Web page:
Review: It’s All in the Family

Press Room contributor Bridget Lutherborrow reviews Saturday evening’s panel, It’s All in the Family, with Zoya Patel, Giselle Nguyen, Roz Bellamy, and Lachlan Brown. (Photo  by Bri Lee)

It can be difficult for any kind of writer to juggle the content of their work with the expectations of their nearest and dearest. Sometimes the person on the page – even if you’re not writing about yourself – is not the person you want certain people to see. But fiction writers have imagination to hide behind. It can be a lot more confronting when you’re straight up writing about your family, which is what this panel’s all about.   

Zoya Patel completely nails her hosting role. The other panellists are fantastic too, but it’s her focus and tenacity as a moderator that helps them shine. The conversation is so incredibly even, not just in terms of speaking time, but in terms of perspective and contribution – every single one of them has something unique and interesting to add to the discussion. It helps that the panel is diverse, with families from a range of backgrounds. A lot of discussion centres around race, cultural differences between parents and children. Diversity improves this panel so visibly, without explicitly being its focus.

The panel face varying degrees of acceptance from their families. Zoya Patel has suffered some estrangement from her family, and although they speak to her now, they’re very much unsupportive of her writing. In Indian culture, she says, people don’t share their difficulties and short-fallings. On the flip side poet Lachlan Brown – who is currently writing about his grandmother’s hoarding – shares how his mother enjoys his writing, finding it therapeutic. He admits that it’s difficult to write about his family and be respectful of each individual, because everyone is seeing everyone else in different ways, everyone is hanging shit on everyone else in different ways – the goal is just to represent that complexity.  

When the panel are asked if all memoir comes back to family, Giselle Nguyen admits that, at least for her, it does. “I was raised the way I was raised, because they were raised the way they were raised,” she notes. And this is a defining part of how she moves through the world. Giselle says she writes about her family because sometimes she struggles to connect the difficult times her family faced when making a new life in Australian – which was before she came along, but still impacted her upbringing. Writing helps her connect to that.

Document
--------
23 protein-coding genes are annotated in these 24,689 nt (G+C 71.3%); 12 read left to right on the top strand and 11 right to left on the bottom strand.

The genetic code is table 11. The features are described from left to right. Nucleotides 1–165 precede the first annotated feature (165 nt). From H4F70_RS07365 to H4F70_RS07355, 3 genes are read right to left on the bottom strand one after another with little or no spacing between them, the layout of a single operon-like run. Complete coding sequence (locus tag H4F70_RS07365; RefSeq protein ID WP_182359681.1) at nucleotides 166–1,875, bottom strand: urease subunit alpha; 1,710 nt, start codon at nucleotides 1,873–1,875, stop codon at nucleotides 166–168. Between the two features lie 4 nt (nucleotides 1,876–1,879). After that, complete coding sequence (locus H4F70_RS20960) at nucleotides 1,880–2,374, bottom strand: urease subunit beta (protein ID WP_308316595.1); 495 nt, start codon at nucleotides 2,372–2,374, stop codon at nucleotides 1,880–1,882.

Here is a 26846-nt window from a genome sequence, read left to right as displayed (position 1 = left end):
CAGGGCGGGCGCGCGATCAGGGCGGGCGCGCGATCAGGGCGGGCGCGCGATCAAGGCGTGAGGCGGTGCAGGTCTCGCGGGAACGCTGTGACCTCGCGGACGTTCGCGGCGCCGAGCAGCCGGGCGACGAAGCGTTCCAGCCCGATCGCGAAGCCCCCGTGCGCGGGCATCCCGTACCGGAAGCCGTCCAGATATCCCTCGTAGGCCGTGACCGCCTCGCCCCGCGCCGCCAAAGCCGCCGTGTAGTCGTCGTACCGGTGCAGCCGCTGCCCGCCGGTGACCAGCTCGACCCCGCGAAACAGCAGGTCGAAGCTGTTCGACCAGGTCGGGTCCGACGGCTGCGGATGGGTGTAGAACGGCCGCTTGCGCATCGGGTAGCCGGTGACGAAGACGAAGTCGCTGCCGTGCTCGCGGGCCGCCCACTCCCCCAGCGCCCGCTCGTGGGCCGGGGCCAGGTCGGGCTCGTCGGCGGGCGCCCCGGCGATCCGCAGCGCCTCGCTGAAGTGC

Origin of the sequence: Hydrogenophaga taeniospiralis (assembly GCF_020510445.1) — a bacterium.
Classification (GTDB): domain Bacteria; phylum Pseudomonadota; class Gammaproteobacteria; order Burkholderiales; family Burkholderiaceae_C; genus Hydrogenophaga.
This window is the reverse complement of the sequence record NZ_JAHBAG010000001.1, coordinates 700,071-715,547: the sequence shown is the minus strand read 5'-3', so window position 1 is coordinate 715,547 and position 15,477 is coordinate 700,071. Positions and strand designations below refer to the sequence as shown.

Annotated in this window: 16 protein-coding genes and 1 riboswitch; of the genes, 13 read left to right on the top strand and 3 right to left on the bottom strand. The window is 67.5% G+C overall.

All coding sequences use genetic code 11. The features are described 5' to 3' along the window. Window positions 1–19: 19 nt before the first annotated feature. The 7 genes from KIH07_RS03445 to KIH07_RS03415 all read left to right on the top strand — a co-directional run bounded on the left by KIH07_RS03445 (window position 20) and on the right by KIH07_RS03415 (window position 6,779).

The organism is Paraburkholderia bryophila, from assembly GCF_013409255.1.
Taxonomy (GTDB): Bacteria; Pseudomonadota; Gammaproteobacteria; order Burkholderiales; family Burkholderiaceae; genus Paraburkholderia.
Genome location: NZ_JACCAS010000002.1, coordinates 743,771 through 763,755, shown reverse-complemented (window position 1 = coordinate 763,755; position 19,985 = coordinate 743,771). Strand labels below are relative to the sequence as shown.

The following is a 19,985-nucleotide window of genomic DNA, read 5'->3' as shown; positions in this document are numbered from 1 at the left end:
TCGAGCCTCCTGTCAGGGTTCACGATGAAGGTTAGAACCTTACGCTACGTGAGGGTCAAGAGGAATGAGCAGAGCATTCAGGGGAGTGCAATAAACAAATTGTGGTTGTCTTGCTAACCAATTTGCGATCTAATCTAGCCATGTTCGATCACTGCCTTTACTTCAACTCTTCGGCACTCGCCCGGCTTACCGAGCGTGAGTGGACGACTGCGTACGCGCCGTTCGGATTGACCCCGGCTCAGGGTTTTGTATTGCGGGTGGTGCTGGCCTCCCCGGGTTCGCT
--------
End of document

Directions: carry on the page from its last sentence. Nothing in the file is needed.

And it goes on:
Roz Bellamy found it beneficial to let some time pass before writing about the tough times with her family and her partner’s. Now that things have improved she can put something out into the world with more confidence that her relationships are strong enough to survive it. On the flip side, both Roz and Zoya agree, writing about family tension can be a huge block when things are good.

The panel discuss the ethics of telling stories about family members they might not want to have told. Someone from the audience asks if it’s the relationships the panellists want to preserve or if it’s a matter of respect – “Would it matter if they were dead?” Giselle notes that her father is a celebrity within his community and so any fallout goes further than her own relationships, while Zoya is very much about maintaining some semblance of peace. “These thing happened to me, so surely I have a right to tell them,” she says. Wrapping up, someone asks if it’s worth it. There’s so much trauma and fraughtness in writing about family, are there any positives? Lachlan’s answer is obvious – fidelity to his mother, representing her story in a way she was never able to, is so valuable. But Giselle sums it up best by turning attention to the reader. These fraught family narratives might help someone else through who is feeling alienated from their family or they might show society something relevant about acceptance. We need these stories, she says, even if they are hard to tell.